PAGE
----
The History of Nations
This week’s Torah portion spans the Flood מבול – , its causes and aftermath, leading to the tower of Babel – מְגַדֵּל בְּבַל events and to the consequential dispersion of humanity.
Here we find certain key words which are repeated within a given passage, or strewn throughout the text.
In the first section there are two words that are repeated several times over, while later on. scattered in a number of places, are a few derivatives of Noach’s name – נח.
In the previous portion 5:29 Noach’s name was explained:
וַיִּקְרָא אֶת-שְׁמוֹ נֹחַ, לֵאמֹר: זֶה יְנַחֲמֵנוּ מִמַּעֲשֵׂנוּ, וּמֵעִצְּבוֹן יָדֵינוּ, מִן-הָאֲדָמָה, אֲשֶׁר אֵרְרָהּ יְהוָה.
“Now he called his name Noach, saying, this one will comfort us… “
The root for the verb נחם “to comfort,” in this instance, is נ ח ם (nun, chet, mem), pronounced nachem.
Noach’s name, however, does not contain the consonant “m” (the letter “mem” in Hebrew). It only has two Hebrew letters – נח
And whereas in his evil generation he was a commfort to G-d, his name actually means “rest” (n.u.ch, noon, vav, chet).
In Genesis 6:6, there is another reference to the root n.ch.m. – נחם
We read there, “And G-d repented [or “regretted” that is, “was sorry”] that He had made man on the earth.”
In this case “repented” is “(va)yinachem.” But how is “comfort” related to “regret” or to “being sorry”?
The root n.ch.m’s primary meaning is to be “sorry,” which indicates that only deep empathy with another’s sorrow can be a source of genuine comfort at a time of grief.
At the end of our Torah portion, an explanation is given for the name Ba’vel – בבל (Babel).
According to 11:9, “Ba’vel” was so named because “there G-d confused (mixed) the language” of the builders of the tower.
However, the verb “confuse” used in verse 9 is “balal,” – בלל
Ba’vel actually means (in the Sumerian and Akkadian languages) “Gate of El.”
In 11:7 another similar sounding verb – navla – נבלה is used in what is translated as “let us confuse [their language],” while the literal meaning of the verb is “cause to decay.”
This is similar to a withered flower – פֶּרַח נוֹבֵל
Thus the very condition of decay and confusion, which characterized the core of the said society, ended up also typifying its members’ form of communication.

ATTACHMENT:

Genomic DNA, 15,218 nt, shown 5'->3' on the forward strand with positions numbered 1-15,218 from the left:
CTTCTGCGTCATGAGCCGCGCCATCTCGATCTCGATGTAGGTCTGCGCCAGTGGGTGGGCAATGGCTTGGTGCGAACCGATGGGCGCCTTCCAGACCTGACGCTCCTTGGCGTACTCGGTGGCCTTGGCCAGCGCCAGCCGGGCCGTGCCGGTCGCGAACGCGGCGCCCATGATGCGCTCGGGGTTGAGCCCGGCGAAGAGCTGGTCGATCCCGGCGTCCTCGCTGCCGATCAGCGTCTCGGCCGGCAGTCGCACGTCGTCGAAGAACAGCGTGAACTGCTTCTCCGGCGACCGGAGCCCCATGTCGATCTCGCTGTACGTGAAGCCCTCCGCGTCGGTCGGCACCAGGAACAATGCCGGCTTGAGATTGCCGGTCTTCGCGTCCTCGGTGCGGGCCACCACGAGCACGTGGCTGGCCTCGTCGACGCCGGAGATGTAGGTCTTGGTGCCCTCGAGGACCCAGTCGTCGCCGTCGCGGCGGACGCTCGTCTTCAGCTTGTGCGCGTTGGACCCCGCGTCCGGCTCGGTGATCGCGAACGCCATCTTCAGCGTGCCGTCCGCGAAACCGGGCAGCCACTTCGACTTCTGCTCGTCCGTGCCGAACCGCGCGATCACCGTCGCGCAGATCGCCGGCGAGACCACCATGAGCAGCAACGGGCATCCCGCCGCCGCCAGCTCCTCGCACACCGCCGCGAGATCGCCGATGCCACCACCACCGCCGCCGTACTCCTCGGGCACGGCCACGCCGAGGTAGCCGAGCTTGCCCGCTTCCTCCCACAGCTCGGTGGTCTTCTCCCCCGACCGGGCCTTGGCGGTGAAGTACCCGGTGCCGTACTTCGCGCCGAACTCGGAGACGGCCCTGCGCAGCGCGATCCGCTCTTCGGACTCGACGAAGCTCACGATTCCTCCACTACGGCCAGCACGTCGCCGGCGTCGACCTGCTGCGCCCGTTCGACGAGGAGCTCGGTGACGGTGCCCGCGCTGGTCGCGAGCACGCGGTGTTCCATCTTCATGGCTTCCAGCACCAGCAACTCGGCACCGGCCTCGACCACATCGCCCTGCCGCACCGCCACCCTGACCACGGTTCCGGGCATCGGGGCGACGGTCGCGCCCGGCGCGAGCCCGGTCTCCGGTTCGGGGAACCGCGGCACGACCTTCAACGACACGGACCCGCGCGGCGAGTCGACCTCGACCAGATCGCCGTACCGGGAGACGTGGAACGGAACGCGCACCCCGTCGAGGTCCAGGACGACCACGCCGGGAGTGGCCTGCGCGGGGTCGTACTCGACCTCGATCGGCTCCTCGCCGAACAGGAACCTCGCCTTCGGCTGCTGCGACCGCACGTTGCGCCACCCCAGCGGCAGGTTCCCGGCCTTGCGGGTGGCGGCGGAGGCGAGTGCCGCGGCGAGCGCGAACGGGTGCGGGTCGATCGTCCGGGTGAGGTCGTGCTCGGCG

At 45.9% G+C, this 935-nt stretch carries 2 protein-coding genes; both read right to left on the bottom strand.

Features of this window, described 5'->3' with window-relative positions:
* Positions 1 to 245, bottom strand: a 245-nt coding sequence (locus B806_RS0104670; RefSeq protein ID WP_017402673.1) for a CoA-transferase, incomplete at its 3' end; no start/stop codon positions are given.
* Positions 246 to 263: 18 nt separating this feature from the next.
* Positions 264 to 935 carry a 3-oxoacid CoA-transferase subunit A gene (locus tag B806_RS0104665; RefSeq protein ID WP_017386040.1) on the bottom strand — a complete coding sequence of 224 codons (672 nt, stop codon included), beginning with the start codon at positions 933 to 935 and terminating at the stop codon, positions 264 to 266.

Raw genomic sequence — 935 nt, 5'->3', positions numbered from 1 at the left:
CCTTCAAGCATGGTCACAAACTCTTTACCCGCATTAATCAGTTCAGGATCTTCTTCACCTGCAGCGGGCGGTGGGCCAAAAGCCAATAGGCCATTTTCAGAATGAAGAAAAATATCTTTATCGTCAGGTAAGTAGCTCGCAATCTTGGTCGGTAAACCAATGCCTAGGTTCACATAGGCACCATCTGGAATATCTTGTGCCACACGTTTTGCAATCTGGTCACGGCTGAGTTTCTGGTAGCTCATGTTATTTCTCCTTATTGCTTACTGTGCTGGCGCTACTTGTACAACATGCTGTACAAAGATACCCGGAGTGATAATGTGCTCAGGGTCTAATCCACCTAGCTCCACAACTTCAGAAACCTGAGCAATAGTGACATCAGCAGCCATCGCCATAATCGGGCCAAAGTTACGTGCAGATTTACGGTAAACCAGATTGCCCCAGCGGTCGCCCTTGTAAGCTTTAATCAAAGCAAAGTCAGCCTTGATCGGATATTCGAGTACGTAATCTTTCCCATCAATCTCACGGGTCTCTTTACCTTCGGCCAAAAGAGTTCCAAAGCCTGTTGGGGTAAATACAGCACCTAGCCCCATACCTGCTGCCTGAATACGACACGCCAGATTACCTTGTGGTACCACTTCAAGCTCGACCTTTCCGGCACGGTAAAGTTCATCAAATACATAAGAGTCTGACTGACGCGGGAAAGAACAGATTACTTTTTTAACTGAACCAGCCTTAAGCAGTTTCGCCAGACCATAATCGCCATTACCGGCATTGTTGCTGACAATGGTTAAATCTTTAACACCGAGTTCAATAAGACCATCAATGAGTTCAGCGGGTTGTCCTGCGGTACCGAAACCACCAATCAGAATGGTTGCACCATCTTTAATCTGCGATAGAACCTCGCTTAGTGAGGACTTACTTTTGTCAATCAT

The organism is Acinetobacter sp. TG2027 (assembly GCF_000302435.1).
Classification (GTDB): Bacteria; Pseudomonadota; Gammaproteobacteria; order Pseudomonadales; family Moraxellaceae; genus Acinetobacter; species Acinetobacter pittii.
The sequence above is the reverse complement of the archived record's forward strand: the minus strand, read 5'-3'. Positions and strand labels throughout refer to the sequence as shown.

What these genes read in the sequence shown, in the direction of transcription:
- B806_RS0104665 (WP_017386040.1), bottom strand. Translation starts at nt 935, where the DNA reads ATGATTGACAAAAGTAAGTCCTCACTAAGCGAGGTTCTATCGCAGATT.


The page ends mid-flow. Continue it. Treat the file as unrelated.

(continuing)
In this respect, R’ Hirsch points out that all world languages are actually a “decayed’ form of the original Holy Hebrew language – Lashon Hakodesh, which was used to create the world.
Here are his words:
G’d intervenes and as a result “their language became withered” ( 7::lJ) , lost its “life” ( 7) ; for a language lives only as long as “its expressions are uniform,” i. e. as long as one associates with the words the same conceptions, thoughts and ideas.
Men may continue to speak the same language-yet they will fail to understand each other if they acquire different (i.e. opposing) views and ideas.
This holds equally true for the community which can realize its plans and projects only if its individual members agree in their attitude and approach.
Otherwise the community will break apart.
In this Torah portion there are three names that call for our attention.
All three persons are second cousins:
The first is Yefet’s (Japheth) grandson, the son of Yavan (Javan) – Dodanim – דודנים
The second is Cham’s (Ham) grandson, the son of Cush – Nimrod נמרוד.
The third is Shem’s grandson by his son Arpachshad, who was named Ever – עבר (Eber).
Yavan – יוון is the Hebrew word for Greece.
Down the road of history Greece will become a major power over the entire world).
His cousin, Cham’s grandson, Nimrod, is the one who built Ba’vel; a place which will become synonymous with the world’s hierarchal systems, especially as pertaining to religious matters.
Nimrod נמרוד – means, “we will rebel,” and rebelling he does by setting up his own kingdom, as a direct counterfeit of G-d’s Kingdom(10:10).
The third cousin, Shem’s grandson Ever – עבר, is of the firstborn lineage.
It is his name which is given to the entire race – the Hebrews (“Ivrim” עברים – ) who are to represent G-d’s Kingdom on earth.
The name Ever is derived from the verb to “pass or cross over,” – עבר a fact that this race will be demonstrating throughout biblical history, beginning with Avram, who was the first “Hebrew” – עִבְרִי
The Midrash states that the whole world was on one side – עֵבֶר, while Abraham stood on the other עֵבֶר הַשֵּׁנִי
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